Most of us are. And maybe that makes me (and all the other under-the-radars-es) better writers.

After all, don’t we feel under the radar throughout most of our lives, for different reasons? Didn’t we feel we were when we were in elementary school, and we were constantly being shoved aside by the older kids from the neighborhood, constantly being told “someday” by parents or teachers?

Didn’t we feel that way in high school because we didn’t happen to be one of the lucky golden ones, pretty and popular and athletic? 

Didn’t we feel that way when we were floundering in college, or beginning our lives as adults, surrounded by people who seemed so much more together, adept, capable?

Don’t we feel that way, too, once we get a little older and our hair grays and we get a few crow's feet? Don’t we feel overlooked, pushed aside in favor of someone younger and still infused with that new-car smell?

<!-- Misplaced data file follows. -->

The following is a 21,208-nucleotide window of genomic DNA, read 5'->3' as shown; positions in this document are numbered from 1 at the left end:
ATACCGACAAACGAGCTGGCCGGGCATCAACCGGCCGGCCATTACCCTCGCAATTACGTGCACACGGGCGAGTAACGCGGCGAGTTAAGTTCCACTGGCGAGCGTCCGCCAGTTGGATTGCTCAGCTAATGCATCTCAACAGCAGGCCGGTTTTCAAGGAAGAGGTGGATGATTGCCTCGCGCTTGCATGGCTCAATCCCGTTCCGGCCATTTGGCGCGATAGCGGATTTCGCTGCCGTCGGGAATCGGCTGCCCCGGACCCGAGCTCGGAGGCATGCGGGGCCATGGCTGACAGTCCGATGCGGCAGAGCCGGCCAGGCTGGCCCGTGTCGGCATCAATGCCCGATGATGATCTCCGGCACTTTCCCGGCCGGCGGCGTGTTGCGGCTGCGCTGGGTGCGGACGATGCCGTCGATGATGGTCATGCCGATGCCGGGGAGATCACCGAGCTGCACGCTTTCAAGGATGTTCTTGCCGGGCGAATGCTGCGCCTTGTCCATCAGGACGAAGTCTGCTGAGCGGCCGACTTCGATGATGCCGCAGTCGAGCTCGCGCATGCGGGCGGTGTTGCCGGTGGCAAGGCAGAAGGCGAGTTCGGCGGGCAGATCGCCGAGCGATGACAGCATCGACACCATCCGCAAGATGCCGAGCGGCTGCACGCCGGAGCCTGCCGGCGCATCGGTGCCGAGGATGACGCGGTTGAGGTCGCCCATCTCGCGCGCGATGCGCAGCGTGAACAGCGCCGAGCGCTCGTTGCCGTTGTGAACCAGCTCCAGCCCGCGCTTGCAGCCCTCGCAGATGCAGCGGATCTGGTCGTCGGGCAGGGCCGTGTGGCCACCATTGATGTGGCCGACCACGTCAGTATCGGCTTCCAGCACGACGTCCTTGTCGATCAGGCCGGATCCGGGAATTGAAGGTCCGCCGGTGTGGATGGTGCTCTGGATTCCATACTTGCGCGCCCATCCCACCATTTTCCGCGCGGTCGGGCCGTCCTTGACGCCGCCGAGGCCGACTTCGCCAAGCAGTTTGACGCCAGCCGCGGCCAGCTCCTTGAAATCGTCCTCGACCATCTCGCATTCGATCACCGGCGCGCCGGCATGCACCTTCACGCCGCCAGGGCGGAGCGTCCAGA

For me, staying in touch with that feeling of being under-the-radar is actually one of those blessings in disguises. I know that when I’m looking for a new read, if the jacket copy starts out with “___ is the girl who has it all…” I immediately put that book on the shelf and look for something else. I don’t want to read about people who have it together. I want to read about people with personal lives as messy as the insides of their eight-year-old Fords with the dented fenders. I want to read about people who are flawed and fumble and still, despite being under-the-radar and completely imperfect, find themselves triumphant. 

And I want to be the writer who stays in touch with that feeling, who can depict the kind of characters I've always identified with...characters who've given me comfort and hope…


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